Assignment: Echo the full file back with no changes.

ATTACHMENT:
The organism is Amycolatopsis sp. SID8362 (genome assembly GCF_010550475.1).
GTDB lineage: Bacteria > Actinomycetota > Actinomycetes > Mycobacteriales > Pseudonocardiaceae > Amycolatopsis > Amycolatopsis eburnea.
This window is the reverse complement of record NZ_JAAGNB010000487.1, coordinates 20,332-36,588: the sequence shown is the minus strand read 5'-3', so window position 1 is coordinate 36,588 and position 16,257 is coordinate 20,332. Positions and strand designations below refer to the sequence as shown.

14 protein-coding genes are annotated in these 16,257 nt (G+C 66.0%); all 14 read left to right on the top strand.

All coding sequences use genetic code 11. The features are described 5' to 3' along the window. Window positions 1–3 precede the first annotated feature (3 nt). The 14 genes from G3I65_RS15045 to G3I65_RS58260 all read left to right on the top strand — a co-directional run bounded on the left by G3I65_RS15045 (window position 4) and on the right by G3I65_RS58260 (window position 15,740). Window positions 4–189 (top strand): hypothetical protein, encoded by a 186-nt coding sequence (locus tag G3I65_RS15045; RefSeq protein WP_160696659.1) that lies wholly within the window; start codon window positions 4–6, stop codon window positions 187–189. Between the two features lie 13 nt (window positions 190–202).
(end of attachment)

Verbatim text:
The organism is Amycolatopsis sp. SID8362 (genome assembly GCF_010550475.1).
GTDB lineage: Bacteria > Actinomycetota > Actinomycetes > Mycobacteriales > Pseudonocardiaceae > Amycolatopsis > Amycolatopsis eburnea.
This window is the reverse complement of record NZ_JAAGNB010000487.1, coordinates 20,332-36,588: the sequence shown is the minus strand read 5'-3', so window position 1 is coordinate 36,588 and position 16,257 is coordinate 20,332. Positions and strand designations below refer to the sequence as shown.

14 protein-coding genes are annotated in these 16,257 nt (G+C 66.0%); all 14 read left to right on the top strand.

All coding sequences use genetic code 11. The features are described 5' to 3' along the window. Window positions 1–3 precede the first annotated feature (3 nt). The 14 genes from G3I65_RS15045 to G3I65_RS58260 all read left to right on the top strand — a co-directional run bounded on the left by G3I65_RS15045 (window position 4) and on the right by G3I65_RS58260 (window position 15,740). Window positions 4–189 (top strand): hypothetical protein, encoded by a 186-nt coding sequence (locus tag G3I65_RS15045; RefSeq protein WP_160696659.1) that lies wholly within the window; start codon window positions 4–6, stop codon window positions 187–189. Between the two features lie 13 nt (window positions 190–202).